Net zero: farming and the countryside
Farming accounts for around 10% of the UK’s greenhouse gas emissions, a level unchanged since 2010. Emissions can be reduced through changes in technology, farming practices and dietary habits. Cutting food waste offers a highly economic option.
Farming and wider land use will be crucial in achieving a net zero economy. It will be almost impossible to get to net zero unless land use overall absorbs more greenhouse gases than it produces. ‘Negative emissions’ may offer new commercial opportunities to farmers and landowners.
The importance of the challenge is recognised by the UK National Farmer's Union (NFU); president Minette Batters recently told a conference that “Our ambition is to strive for net zero greenhouse gas emissions across the whole of agricultural production by 2040.”
Agricultural sources of greenhouse gases
Farming produces significant amounts of the greenhouse gases carbon dioxide, nitrous oxide and methane. There was only a 1% decline in UK agriculture emissions between 2017 and 2018, and before that emissions were relatively stable year on year, or in some years, actually rose.
Carbon dioxide from the atmosphere is absorbed by growing plants, stored as organic matter in the soil and gradually released as it decays. It is also produced in the operation of farm machinery, and when adding lime to improve acidic soils.
Nitrous oxide is produced in soil from the breakdown of synthetic fertilisers and animal manure. Some methane also comes from manure, but the main source is ‘enteric fermentation’, the gas belched out by cattle and other ruminant animals as they digest grass. Only about 10% of the methane produced by livestock comes out of the other end.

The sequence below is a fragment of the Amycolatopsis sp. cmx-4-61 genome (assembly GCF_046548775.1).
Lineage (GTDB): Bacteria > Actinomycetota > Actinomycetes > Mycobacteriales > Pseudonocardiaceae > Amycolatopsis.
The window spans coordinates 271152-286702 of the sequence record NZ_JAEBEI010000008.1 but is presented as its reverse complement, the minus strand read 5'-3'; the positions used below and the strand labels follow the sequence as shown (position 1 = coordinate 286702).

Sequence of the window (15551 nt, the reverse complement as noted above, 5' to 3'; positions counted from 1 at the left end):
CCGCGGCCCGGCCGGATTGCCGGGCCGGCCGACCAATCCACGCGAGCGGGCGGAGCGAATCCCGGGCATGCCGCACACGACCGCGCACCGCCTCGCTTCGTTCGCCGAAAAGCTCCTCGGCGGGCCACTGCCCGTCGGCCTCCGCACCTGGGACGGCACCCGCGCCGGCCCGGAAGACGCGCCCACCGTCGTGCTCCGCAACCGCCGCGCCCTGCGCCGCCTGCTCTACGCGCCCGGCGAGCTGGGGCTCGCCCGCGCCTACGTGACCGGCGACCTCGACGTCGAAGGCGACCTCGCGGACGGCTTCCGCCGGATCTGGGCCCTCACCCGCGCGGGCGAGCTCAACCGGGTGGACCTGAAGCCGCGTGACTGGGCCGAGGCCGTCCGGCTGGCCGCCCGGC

Methane is UK agriculture’s predominant greenhouse gas, making up about 56% of the total.
The 16% decrease in the emissions from agriculture since 1990 have been attributed to a decline in animal numbers as well as a decrease in synthetic fertiliser use. As the greenhouse gas produced most by farming, the most effective route to reducing the emissions from agriculture further would be limiting the amount of methane they produce when converting the grass they eat into meat and dairy products.
Efficiency of production
This conversion process can be made more efficient by intensification of animal production. But while keeping cattle permanently indoors allows greater control over inputs such as food and veterinary medicines, and more effective recycling of waste products (methane and dung), there is resistance among many consumers to the idea that cattle should not have the opportunity to graze outdoors.
Meanwhile, science-based options for boosting production such as the growth hormone bovine somatotropin are banned in the EU on animal welfare grounds. Some other options such as including seaweed in cattle feed show optimistic results, decreasing methane emissions from cattle by 80% by causing a chemical reaction in the cow’s stomach without affecting the meat or dairy.
Still more are at an early stage of development; for example, there are ongoing studies which aim to activate genes to boost the animals’ resistance to disease or increase productivity. Genetic improvement through selective breeding is thought to have improved milk production by 67% from the 1960s to 2005, and further genetic therapies could be capable of improving the feed efficiency of cattle even further.
Reducing emissions from arable land and grassland
About 84% of the UK’s nitrous oxide emissions come from soil, mainly due to the breakdown of fertilisers and animal manure used to increase crop productivity. Research is helping farmers to calculate more accurately the amount of nitrogen-based fertilisers needed, which in turn requires development of technologies to automatically monitor the nitrogen content of soil.